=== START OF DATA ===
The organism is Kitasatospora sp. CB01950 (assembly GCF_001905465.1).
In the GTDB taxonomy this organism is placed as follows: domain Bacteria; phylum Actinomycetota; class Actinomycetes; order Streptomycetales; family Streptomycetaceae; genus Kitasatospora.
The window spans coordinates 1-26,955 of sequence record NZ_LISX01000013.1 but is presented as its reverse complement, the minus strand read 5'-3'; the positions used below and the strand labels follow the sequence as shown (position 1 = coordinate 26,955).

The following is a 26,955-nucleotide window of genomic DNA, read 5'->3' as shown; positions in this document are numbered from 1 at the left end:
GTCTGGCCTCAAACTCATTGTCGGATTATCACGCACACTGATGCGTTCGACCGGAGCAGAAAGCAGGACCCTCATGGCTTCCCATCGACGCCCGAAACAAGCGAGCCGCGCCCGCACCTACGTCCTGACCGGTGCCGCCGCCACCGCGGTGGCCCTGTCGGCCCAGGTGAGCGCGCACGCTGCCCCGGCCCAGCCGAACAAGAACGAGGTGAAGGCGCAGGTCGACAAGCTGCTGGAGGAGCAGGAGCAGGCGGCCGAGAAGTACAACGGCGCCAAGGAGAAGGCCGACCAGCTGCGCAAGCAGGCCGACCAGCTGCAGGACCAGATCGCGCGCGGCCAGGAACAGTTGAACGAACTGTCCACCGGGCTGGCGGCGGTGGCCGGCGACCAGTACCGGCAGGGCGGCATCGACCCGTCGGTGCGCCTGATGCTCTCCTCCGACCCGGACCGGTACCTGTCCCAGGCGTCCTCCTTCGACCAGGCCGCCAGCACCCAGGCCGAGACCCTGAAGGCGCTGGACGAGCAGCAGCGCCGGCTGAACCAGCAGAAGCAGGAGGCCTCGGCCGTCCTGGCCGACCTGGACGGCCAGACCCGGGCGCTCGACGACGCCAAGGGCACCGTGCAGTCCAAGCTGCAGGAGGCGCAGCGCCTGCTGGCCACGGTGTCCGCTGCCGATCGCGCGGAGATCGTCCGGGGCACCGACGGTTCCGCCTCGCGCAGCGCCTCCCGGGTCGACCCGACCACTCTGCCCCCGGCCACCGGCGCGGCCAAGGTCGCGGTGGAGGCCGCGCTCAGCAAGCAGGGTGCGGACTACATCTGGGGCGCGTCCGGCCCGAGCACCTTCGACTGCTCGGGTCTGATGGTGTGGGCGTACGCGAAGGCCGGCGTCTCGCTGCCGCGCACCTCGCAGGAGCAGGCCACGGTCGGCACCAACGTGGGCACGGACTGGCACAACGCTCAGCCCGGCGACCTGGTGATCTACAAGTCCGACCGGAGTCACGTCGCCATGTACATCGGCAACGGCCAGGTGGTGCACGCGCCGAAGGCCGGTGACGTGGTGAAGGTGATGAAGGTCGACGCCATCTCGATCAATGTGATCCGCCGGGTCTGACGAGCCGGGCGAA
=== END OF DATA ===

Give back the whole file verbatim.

The organism is Kitasatospora sp. CB01950 (assembly GCF_001905465.1).
In the GTDB taxonomy this organism is placed as follows: domain Bacteria; phylum Actinomycetota; class Actinomycetes; order Streptomycetales; family Streptomycetaceae; genus Kitasatospora.
The window spans coordinates 1-26,955 of sequence record NZ_LISX01000013.1 but is presented as its reverse complement, the minus strand read 5'-3'; the positions used below and the strand labels follow the sequence as shown (position 1 = coordinate 26,955).

The following is a 26,955-nucleotide window of genomic DNA, read 5'->3' as shown; positions in this document are numbered from 1 at the left end:
GTCTGGCCTCAAACTCATTGTCGGATTATCACGCACACTGATGCGTTCGACCGGAGCAGAAAGCAGGACCCTCATGGCTTCCCATCGACGCCCGAAACAAGCGAGCCGCGCCCGCACCTACGTCCTGACCGGTGCCGCCGCCACCGCGGTGGCCCTGTCGGCCCAGGTGAGCGCGCACGCTGCCCCGGCCCAGCCGAACAAGAACGAGGTGAAGGCGCAGGTCGACAAGCTGCTGGAGGAGCAGGAGCAGGCGGCCGAGAAGTACAACGGCGCCAAGGAGAAGGCCGACCAGCTGCGCAAGCAGGCCGACCAGCTGCAGGACCAGATCGCGCGCGGCCAGGAACAGTTGAACGAACTGTCCACCGGGCTGGCGGCGGTGGCCGGCGACCAGTACCGGCAGGGCGGCATCGACCCGTCGGTGCGCCTGATGCTCTCCTCCGACCCGGACCGGTACCTGTCCCAGGCGTCCTCCTTCGACCAGGCCGCCAGCACCCAGGCCGAGACCCTGAAGGCGCTGGACGAGCAGCAGCGCCGGCTGAACCAGCAGAAGCAGGAGGCCTCGGCCGTCCTGGCCGACCTGGACGGCCAGACCCGGGCGCTCGACGACGCCAAGGGCACCGTGCAGTCCAAGCTGCAGGAGGCGCAGCGCCTGCTGGCCACGGTGTCCGCTGCCGATCGCGCGGAGATCGTCCGGGGCACCGACGGTTCCGCCTCGCGCAGCGCCTCCCGGGTCGACCCGACCACTCTGCCCCCGGCCACCGGCGCGGCCAAGGTCGCGGTGGAGGCCGCGCTCAGCAAGCAGGGTGCGGACTACATCTGGGGCGCGTCCGGCCCGAGCACCTTCGACTGCTCGGGTCTGATGGTGTGGGCGTACGCGAAGGCCGGCGTCTCGCTGCCGCGCACCTCGCAGGAGCAGGCCACGGTCGGCACCAACGTGGGCACGGACTGGCACAACGCTCAGCCCGGCGACCTGGTGATCTACAAGTCCGACCGGAGTCACGTCGCCATGTACATCGGCAACGGCCAGGTGGTGCACGCGCCGAAGGCCGGTGACGTGGTGAAGGTGATGAAGGTCGACGCCATCTCGATCAATGTGATCCGCCGGGTCTGACGAGCCGGGCGAA